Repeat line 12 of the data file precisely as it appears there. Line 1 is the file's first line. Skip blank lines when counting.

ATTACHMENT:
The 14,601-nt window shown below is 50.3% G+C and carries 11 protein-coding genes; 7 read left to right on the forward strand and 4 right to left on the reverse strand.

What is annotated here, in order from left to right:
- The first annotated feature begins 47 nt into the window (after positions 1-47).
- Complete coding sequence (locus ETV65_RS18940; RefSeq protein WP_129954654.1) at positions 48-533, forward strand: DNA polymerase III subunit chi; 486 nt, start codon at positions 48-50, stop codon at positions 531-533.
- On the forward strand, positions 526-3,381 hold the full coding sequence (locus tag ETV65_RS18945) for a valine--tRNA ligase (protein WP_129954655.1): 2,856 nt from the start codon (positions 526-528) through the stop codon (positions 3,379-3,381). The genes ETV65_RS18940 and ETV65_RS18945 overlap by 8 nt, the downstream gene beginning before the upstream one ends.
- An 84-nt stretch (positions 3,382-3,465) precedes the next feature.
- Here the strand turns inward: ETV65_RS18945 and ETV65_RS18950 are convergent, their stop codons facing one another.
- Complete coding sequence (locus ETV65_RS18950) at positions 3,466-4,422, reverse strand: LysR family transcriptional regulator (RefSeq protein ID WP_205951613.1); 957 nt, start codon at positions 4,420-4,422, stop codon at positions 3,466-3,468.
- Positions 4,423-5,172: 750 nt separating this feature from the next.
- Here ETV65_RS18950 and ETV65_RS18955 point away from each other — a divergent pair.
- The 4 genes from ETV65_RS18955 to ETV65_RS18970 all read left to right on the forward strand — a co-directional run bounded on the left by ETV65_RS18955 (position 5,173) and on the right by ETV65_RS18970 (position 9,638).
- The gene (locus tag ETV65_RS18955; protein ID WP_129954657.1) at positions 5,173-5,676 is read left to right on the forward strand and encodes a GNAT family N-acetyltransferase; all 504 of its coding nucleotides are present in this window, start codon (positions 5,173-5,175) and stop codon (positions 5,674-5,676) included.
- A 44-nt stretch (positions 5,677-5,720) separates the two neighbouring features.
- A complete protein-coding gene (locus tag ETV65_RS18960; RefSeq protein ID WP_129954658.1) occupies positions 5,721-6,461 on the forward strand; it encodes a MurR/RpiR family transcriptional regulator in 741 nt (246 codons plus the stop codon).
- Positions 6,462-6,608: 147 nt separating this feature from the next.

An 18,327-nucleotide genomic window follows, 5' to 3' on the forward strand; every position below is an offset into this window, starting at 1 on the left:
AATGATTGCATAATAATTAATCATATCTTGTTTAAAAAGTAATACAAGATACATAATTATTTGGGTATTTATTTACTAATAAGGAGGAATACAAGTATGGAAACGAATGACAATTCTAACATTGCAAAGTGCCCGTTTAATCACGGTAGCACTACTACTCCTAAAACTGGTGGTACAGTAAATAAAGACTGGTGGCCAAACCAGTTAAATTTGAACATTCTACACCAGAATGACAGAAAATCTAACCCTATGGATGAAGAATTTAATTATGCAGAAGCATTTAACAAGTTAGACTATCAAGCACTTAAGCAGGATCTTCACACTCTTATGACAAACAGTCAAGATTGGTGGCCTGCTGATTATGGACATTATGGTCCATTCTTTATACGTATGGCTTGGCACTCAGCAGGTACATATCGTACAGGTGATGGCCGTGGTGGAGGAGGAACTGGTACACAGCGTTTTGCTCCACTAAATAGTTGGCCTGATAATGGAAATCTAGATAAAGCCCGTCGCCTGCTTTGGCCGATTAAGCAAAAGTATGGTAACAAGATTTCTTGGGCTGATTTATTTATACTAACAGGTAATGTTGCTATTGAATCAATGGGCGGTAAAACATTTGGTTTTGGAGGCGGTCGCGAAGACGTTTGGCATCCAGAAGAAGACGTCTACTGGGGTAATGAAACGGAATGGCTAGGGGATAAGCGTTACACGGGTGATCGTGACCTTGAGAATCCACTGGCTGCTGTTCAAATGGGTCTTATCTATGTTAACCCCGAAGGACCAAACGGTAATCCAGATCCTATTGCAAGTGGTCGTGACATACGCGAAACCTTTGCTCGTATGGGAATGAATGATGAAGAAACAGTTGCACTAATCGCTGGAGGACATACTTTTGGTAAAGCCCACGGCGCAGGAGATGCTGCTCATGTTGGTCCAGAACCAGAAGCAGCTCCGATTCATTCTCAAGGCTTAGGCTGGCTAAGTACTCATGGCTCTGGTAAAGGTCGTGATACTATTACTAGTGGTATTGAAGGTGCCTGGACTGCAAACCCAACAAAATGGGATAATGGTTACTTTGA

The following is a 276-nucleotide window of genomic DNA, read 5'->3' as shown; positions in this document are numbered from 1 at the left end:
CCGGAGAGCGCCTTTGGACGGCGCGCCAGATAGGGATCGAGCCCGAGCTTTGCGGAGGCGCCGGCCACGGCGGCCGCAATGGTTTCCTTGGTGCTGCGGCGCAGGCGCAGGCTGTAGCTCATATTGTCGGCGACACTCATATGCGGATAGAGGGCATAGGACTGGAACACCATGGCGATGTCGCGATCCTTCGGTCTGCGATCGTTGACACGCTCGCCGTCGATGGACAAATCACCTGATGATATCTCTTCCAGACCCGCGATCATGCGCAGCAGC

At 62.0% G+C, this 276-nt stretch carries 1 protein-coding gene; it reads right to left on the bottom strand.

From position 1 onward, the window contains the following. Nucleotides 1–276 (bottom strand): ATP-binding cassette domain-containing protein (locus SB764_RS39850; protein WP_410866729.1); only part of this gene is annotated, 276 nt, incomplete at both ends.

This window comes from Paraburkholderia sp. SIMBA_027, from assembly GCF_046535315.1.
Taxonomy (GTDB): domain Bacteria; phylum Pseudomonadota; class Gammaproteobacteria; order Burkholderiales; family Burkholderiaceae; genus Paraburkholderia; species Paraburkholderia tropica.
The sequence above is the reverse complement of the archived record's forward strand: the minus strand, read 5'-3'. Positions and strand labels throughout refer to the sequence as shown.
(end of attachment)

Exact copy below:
- The gene (locus tag ETV65_RS18955; protein ID WP_129954657.1) at positions 5,173-5,676 is read left to right on the forward strand and encodes a GNAT family N-acetyltransferase; all 504 of its coding nucleotides are present in this window, start codon (positions 5,173-5,175) and stop codon (positions 5,674-5,676) included.